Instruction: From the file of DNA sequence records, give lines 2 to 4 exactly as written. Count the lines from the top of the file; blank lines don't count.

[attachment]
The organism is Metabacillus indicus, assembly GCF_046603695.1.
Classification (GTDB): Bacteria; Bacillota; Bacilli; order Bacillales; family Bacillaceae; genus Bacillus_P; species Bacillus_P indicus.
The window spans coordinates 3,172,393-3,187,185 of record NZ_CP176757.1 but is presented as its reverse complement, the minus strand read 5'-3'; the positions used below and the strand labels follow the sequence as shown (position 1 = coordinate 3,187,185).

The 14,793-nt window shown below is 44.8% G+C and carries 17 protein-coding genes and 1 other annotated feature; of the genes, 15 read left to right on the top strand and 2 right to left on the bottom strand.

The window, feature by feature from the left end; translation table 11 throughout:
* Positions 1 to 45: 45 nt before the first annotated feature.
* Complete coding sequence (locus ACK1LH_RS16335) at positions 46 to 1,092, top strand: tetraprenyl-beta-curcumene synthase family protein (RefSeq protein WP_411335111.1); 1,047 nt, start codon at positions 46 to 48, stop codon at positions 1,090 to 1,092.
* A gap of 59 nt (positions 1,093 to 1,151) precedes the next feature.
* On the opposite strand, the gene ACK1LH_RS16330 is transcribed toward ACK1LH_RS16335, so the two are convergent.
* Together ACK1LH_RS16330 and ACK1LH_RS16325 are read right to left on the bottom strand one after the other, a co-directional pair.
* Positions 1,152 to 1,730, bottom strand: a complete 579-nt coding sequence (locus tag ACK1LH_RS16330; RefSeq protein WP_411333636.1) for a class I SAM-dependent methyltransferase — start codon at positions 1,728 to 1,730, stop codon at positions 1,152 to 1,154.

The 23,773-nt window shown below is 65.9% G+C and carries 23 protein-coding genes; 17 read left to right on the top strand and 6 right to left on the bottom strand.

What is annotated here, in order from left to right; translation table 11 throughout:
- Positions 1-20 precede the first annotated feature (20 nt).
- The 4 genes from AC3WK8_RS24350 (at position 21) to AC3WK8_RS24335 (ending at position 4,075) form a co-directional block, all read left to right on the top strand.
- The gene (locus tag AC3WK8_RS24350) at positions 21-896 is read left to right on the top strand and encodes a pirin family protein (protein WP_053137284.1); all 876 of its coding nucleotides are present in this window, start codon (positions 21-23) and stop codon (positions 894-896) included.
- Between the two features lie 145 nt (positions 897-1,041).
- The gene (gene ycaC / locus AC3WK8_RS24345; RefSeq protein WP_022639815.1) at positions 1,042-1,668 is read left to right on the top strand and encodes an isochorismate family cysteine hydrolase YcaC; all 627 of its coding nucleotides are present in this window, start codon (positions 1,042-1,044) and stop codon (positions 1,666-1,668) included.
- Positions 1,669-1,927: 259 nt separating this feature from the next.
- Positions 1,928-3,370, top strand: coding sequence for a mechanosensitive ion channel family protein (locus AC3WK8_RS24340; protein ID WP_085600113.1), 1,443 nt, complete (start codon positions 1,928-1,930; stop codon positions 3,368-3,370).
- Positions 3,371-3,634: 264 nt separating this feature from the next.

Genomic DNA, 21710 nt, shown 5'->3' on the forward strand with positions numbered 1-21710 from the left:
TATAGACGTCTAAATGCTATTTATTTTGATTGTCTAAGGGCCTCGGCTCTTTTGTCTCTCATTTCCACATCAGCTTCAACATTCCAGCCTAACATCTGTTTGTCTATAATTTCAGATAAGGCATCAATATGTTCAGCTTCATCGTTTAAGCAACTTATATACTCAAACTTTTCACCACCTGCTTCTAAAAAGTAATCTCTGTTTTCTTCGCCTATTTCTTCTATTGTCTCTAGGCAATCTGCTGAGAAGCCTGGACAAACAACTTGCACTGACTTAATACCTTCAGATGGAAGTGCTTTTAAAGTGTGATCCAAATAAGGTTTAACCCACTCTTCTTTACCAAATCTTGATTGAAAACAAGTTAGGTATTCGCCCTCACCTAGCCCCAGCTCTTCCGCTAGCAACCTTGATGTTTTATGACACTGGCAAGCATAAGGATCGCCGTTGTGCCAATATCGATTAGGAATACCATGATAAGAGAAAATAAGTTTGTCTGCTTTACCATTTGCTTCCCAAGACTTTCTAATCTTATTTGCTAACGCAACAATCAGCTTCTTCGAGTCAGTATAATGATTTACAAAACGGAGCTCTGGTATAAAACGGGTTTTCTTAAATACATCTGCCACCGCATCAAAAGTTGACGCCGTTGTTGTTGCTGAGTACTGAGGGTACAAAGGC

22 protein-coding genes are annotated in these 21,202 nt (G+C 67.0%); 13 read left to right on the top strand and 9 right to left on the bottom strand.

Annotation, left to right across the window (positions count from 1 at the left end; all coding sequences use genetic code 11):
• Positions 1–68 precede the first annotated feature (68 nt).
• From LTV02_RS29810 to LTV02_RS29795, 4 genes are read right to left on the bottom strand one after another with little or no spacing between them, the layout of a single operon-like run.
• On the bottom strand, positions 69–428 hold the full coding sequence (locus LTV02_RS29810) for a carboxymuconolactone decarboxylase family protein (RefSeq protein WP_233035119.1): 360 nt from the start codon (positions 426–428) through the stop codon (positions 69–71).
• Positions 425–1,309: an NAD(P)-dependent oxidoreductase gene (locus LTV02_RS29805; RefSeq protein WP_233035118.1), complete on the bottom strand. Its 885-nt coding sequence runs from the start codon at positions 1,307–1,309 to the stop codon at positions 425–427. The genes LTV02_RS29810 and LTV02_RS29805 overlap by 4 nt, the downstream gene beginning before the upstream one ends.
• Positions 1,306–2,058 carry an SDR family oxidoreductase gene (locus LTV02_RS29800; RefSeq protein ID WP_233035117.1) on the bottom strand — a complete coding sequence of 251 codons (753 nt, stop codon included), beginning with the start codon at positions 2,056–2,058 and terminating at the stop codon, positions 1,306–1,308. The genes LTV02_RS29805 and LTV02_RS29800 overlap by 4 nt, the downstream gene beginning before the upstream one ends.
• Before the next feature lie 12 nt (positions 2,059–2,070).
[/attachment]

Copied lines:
Classification (GTDB): Bacteria; Bacillota; Bacilli; order Bacillales; family Bacillaceae; genus Bacillus_P; species Bacillus_P indicus.
The window spans coordinates 3,172,393-3,187,185 of record NZ_CP176757.1 but is presented as its reverse complement, the minus strand read 5'-3'; the positions used below and the strand labels follow the sequence as shown (position 1 = coordinate 3,187,185).

The 14,793-nt window shown below is 44.8% G+C and carries 17 protein-coding genes and 1 other annotated feature; of the genes, 15 read left to right on the top strand and 2 right to left on the bottom strand.